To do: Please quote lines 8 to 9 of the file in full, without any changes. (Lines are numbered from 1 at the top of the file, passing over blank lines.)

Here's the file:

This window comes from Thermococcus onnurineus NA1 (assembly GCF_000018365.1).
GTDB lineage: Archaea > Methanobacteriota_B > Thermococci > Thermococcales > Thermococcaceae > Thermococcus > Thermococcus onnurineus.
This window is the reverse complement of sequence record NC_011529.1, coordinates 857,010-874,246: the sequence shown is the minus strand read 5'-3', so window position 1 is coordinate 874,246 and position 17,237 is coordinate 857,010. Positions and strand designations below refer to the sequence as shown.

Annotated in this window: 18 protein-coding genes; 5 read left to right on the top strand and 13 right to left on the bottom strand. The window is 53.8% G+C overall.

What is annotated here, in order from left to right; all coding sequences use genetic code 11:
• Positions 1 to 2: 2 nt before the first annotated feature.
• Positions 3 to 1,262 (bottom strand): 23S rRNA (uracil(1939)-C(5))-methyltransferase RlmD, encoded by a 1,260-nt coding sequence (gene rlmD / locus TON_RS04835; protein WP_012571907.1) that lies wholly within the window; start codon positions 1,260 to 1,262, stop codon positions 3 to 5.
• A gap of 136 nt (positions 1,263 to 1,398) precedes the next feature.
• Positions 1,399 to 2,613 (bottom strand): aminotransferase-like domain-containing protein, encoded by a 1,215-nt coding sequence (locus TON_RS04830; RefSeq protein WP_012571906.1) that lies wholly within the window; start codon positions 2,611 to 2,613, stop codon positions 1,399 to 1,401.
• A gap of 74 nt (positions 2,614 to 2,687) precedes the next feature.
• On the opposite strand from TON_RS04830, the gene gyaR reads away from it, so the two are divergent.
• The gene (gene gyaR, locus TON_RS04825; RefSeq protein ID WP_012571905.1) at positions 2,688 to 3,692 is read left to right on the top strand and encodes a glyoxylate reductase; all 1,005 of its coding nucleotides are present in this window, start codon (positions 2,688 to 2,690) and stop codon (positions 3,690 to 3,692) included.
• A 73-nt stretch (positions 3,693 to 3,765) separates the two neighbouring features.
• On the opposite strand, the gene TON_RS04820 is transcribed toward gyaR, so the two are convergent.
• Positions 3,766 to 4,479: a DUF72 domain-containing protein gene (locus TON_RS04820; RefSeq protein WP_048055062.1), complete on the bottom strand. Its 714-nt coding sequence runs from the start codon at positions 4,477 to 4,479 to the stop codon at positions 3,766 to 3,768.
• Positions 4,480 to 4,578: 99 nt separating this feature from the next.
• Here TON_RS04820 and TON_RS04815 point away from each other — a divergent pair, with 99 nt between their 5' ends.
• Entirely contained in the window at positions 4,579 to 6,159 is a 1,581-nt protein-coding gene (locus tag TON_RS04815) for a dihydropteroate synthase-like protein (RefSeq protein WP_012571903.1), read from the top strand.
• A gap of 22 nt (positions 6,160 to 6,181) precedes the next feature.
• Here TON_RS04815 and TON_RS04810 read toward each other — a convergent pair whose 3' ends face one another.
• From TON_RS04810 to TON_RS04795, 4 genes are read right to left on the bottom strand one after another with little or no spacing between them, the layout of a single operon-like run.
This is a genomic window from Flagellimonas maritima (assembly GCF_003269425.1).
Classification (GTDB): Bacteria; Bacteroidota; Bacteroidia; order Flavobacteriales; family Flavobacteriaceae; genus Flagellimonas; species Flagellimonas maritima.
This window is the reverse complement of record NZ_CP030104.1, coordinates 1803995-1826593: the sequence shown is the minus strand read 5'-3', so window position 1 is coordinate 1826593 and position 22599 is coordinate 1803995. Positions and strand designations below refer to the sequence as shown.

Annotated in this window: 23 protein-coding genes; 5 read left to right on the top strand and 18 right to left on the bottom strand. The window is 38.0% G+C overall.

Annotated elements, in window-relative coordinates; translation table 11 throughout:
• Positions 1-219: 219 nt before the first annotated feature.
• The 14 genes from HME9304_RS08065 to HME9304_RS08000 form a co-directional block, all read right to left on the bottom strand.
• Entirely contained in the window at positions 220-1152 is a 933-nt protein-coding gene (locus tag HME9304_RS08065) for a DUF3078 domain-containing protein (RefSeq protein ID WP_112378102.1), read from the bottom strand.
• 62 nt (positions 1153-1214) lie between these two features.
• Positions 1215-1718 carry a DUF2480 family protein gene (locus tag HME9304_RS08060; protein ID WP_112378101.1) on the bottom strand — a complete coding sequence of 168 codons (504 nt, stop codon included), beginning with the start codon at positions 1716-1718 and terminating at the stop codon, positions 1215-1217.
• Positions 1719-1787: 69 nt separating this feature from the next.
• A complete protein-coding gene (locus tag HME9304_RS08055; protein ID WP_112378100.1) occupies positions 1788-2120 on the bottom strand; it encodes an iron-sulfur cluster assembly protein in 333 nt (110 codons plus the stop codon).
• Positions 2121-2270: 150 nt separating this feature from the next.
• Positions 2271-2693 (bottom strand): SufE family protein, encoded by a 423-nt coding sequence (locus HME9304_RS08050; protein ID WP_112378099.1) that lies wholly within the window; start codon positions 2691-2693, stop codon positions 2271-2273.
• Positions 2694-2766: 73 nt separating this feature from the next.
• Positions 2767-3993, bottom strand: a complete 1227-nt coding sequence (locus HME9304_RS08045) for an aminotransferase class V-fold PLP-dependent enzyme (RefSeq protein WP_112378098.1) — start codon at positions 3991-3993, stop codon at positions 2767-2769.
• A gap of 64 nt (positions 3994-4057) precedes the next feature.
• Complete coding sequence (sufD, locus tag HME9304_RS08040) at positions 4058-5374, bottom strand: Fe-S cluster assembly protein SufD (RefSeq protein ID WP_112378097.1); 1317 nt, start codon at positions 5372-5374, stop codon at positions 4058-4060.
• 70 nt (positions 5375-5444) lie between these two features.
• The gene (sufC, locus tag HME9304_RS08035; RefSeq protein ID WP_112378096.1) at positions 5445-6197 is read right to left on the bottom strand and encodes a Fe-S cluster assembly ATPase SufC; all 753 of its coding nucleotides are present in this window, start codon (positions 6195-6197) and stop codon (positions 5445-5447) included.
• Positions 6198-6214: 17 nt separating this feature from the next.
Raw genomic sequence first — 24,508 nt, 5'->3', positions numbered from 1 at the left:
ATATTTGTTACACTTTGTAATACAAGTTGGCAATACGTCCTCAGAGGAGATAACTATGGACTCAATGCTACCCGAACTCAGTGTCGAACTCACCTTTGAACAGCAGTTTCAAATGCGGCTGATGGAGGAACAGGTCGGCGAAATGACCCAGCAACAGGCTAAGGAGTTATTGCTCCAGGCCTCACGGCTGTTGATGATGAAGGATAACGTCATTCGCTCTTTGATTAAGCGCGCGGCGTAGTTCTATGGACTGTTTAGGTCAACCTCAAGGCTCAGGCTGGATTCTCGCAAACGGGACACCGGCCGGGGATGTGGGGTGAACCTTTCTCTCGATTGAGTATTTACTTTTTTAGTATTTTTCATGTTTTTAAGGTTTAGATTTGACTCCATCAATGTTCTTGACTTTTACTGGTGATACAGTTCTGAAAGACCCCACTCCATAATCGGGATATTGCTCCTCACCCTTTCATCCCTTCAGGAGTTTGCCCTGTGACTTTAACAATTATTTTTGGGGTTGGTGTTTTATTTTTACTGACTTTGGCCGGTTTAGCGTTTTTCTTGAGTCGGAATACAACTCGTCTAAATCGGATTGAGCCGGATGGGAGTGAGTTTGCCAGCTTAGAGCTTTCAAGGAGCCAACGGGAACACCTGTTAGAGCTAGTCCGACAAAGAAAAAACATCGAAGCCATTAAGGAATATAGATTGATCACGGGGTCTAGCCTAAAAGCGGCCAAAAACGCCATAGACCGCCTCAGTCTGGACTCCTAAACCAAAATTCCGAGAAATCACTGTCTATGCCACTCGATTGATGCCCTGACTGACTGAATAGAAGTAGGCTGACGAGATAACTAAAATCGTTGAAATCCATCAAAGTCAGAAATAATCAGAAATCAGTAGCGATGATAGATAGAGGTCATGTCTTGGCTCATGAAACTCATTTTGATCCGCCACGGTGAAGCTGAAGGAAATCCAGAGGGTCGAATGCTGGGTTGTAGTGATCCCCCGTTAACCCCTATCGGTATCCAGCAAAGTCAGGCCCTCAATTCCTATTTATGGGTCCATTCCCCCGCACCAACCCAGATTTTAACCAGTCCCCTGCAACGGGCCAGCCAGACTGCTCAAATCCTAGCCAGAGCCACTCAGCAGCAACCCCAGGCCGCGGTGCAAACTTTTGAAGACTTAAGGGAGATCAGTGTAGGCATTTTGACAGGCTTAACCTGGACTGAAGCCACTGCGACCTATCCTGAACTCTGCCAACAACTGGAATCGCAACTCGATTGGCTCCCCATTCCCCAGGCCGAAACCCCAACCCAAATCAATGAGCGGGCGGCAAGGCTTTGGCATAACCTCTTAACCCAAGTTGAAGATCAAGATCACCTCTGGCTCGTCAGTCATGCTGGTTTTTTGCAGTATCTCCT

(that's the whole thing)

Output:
• A gap of 136 nt (positions 1,263 to 1,398) precedes the next feature.
• Positions 1,399 to 2,613 (bottom strand): aminotransferase-like domain-containing protein, encoded by a 1,215-nt coding sequence (locus TON_RS04830; RefSeq protein WP_012571906.1) that lies wholly within the window; start codon positions 2,611 to 2,613, stop codon positions 1,399 to 1,401.